The Oregon Medical Board has fined four Eugene heart surgeons for allegedly overbiling Medicare. The doctors agreed to each pay a $10,000 fine and serve 100 hours of community service. The Register-Guard newspaper reports the action comes more than two years after Drs. David Duke, Warren Glover, Richard Hicks and Stanley Baldwin reached a settlement with the federal government in which they agreed to pay $2.
Lazar J. Greenfield, MD, FACS of Ann Arbor, MI, was the recipient of the 16th Jacobson Innovation Award of the American College of Surgeons. The Jacobson Award, which honors living surgeons who have been innovators of a new development or technique in any field of surgery, was presented to Dr. Greenfield during a dinner that was held in conjunction with the ACS Board of Regents meeting.
Key World Health Organization personnel who advised on the stockpiling of pandemic flu drugs had financial ties with companies which stood to profit, an investigation has found. The British Medical Journal says these individuals had openly declared these interests, yet WHO made no mention of the links.
A minimally invasive technique used to destroy kidney tumors with an electrically controlled heating probe showed similar effectiveness as surgical removal of tumors in curbing cancer recurrence rates for up to five years after treatment. In an article available online in the journal Cancer , Dr. Jeffrey Cadeddu, professor of urology and radiology at UT Southwestern Medical Center, reported the outcomes of more than 200 patients who were treated with radiofrequency ablation.
Two decades after the first successful minimally invasive surgery, today’s techniques and technologies are being held back from providing better patient care and more efficient procedures, according to a report issued today by Cambridge Consultants. The report analyzes the barriers and opportunities for the future growth of the $15 billion global MIS market, with data collected through input from pre-eminent representatives with backgrounds in imaging and navigation, surgical robotics, regulatory affairs, laparoscopy and endoscopy.
Immersion Corporation, a leading developer and licensor of haptics technology, has announced that SOFAR S.p.A., a leading Italian manufacturer of medical devices for minimally invasive surgery, has obtained a license to Immersion's TouchSense haptics technology for use in its ALF-X (Advanced Laparoscopy through Force Reflection) telesurgical robot system.
New research findings published in the Journal of the American College of Surgeons indicate that delaying cholecystectomy, the surgical removal of the gallbladder, in elderly patients with sudden inflammation of the organ often results in increased costs, morbidity and mortality. Gallstone disease is the most costly digestive disease in the United States, with approximately 20 million people having the disorder.
“Contamination was predominantly found in non-treatment areas,” says Angela Pugliese, M.D., lead author of the study and an emergency department physician at Henry Ford Hospital. “This suggests that only areas without true patient contact, and likely less frequent hand washing, might benefit from using washable silicone rubber or antibacterial keyboards instead of a standard keyboard.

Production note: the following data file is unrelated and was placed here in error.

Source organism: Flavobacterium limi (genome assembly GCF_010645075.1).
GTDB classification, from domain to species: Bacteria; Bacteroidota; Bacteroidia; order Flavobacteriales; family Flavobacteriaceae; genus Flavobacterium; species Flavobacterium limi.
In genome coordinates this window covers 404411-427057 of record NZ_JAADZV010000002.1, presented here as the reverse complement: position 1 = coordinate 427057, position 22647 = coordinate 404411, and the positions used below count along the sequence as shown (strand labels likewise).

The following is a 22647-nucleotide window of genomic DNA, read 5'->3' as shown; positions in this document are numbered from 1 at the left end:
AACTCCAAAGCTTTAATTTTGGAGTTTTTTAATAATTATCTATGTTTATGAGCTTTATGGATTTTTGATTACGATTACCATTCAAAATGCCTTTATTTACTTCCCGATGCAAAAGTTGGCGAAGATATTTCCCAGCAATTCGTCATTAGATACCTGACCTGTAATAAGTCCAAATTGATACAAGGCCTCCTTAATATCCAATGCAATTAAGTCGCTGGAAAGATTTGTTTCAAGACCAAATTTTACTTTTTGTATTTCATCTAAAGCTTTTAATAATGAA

The Society of American Gastrointestinal and Endoscopic Surgeons (SAGES) issues a practice guideline addressing the management of gastroesophageal reflux disease and Barrett's esophagus. June 2, 2010 BARRX Medical Inc. reports that the Society of American Gastrointestinal and Endoscopic Surgeons (SAGES) has issued a new practice guideline for the surgical treatment of gastroesophageal reflux disease (GERD).
A study finds patients who avoid tobacco for six weeks after fracture surgery have fewer postoperative complications June 2, 2010 Smokers who refrain from using tobacco during the six-week period following emergency surgery for an acute fracture heal more quickly and experience fewer complications than patients who continue to smoke during the healing process, according to a study published in the June 2010 issue of The Journal of Bone and Joint Surgery (JBJS).
TUCSON, Ariz. (AP) — Diane White had been living without any kidneys for three months and had been on a transplant waiting list for more than four years when she received a call about a potential donor. Weak and tired from spending nine hours a week in dialysis, White had begun praying more than usual.
A woman whose husband died after undergoing a botched surgical procedure was expected to take her medical malpractice/wrongful death case to the Supreme Court. However, the lawsuit was by no means a simple one, based on reports provided by ABC7 News I-Team. Dean Witt, the plaintiff’s late husband, was a staff sergeant at Travis Air Force Base.
Dannette Lund wanted to have her second baby the natural way, but she had to flout all the best medical advice to do it. Because she had delivered her first child by Caesarean section, a hospital birth would almost certainly mean surgery again. Home birth? Her midwife refused, saying it was too risky.
Jennifer Peltz, AP A prominent organ-transplant hospital wasn't to blame for the death of a man who became riddled with cancer after getting a kidney from a donor who unknowingly had uterine cancer, jurors have found. The Queens jury found for NYU Langone Medical Center in the medical malpractice case surrounding Vincent Liew's 2002 death.
A compound found in sunless tanning spray may help to heal wounds following surgery, according to new results published by plastic surgeons from New York-Presbyterian Hospital/Weill Cornell Medical Center in New York City and biomedical engineers at Cornell University, where it was developed. Procedures to remove cancerous breast tissue, for example, often leave a hollow space that fills with seroma fluid that must typically be drained by a temporary implanted drain.